The LL.M. Program in Family Law at the Maurice A. Deane School of Law at Hofstra University is driven by the reality that family courts incorporate a wide variety of dispute resolution procedures and are populated by professionals from multiple disciplines. Our curriculum involves professionals and students from the fields of psychology, social work, and family counseling. Students have the opportunity to undertake a specialized program in advanced family law, to benefit from intensive clinical and externship opportunities, to participate in a cutting-edge interdisciplinary policy seminar and to write a publishable article in their area of specialization.
As part of the program, students are required to attend an orientation program preceding the start of classes which familiarizes students with the program and the field. Students are also required to participate in a symposium where they present their research or field case work to an audience of invited judges, lawyers, professors, mental health professionals and other Hofstra Law students.
The program includes:
LL.M. Thesis Seminar I and II - These seminars focus on the development of a thesis statement, followed by implementation of a research project, including student presentations, and lead to completion of a master's thesis. The student's thesis adviser is an experienced faculty member who meets regularly with the student. Students may submit their theses to the Family Court Review for possible publication.
Interdisciplinary Policy Seminar - During this course, students work collaboratively with faculty to develop and evaluate specific proposals for family law reform. The course is co-taught with faculty from other disciplines and students are required to write a final paper.
Simulation Courses - In collaboration with the National Institute for Trial Advocacy (NITA), Hofstra Law offers two interdisciplinary simulation courses in family law, Introduction to Child Advocacy and Modern Divorce Advocacy. These courses are designed to provide students with advanced skills training in critical areas of family law practice - interviewing, counseling, negotiation, mediation advocacy and trial skills. Courses are taught in small groups where students receive extensive, individual feedback on their performance.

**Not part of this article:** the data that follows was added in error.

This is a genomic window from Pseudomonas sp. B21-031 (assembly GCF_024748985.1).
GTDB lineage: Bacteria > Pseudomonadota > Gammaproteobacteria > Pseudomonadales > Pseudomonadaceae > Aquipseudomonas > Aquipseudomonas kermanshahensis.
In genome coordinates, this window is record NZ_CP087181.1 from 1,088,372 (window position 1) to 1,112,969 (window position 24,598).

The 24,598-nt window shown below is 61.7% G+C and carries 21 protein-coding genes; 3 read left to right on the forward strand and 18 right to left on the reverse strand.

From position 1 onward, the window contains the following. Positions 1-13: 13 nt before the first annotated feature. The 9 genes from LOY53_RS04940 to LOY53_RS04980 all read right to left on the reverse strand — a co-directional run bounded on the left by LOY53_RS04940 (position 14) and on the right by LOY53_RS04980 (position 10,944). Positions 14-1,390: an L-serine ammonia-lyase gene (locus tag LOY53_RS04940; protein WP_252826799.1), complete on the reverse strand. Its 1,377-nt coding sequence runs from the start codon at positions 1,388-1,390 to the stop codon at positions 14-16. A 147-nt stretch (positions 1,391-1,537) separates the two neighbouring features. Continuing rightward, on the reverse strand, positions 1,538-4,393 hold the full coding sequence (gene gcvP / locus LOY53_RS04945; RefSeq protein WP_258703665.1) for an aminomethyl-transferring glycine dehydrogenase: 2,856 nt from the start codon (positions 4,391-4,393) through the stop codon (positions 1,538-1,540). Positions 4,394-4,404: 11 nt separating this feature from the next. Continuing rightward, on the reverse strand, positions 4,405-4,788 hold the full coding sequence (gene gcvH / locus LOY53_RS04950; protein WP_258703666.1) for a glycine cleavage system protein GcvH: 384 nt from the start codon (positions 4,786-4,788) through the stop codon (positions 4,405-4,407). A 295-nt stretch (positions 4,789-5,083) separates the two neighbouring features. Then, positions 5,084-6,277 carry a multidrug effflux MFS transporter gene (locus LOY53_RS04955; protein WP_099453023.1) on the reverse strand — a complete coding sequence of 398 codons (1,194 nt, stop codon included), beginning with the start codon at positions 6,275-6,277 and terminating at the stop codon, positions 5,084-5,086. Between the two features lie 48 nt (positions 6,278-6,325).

Experiential Component - LL.M. students are required to complete a minimum of six credits of experiential coursework. They can satisfy the requirement by participating in one of Hofstra's family law related clinics or by participating in a suitable externship approved by the director. Students in the Child Advocacy Clinic, serve as law guardians, under close faculty supervision, in child protection cases and students in the Mediation Clinic serve as mediators in PINS (Persons in Need of Supervision) cases through the Nassau County PINS Diversion Program.
Electives - Students can choose from a variety of elective courses in family law and related subject areas, such as Adoption and Family Formation, Child Abuse and Neglect, The Child, the Family and the State, Collaborative Family Law Seminar, International Family Law, Juvenile Justice, Law and Sexuality, Legal Decision Making for Children and Incompetent Adults, Matrimonial Trial Skills, Mediation Principles and Practice, and Representing Clients in Mediation.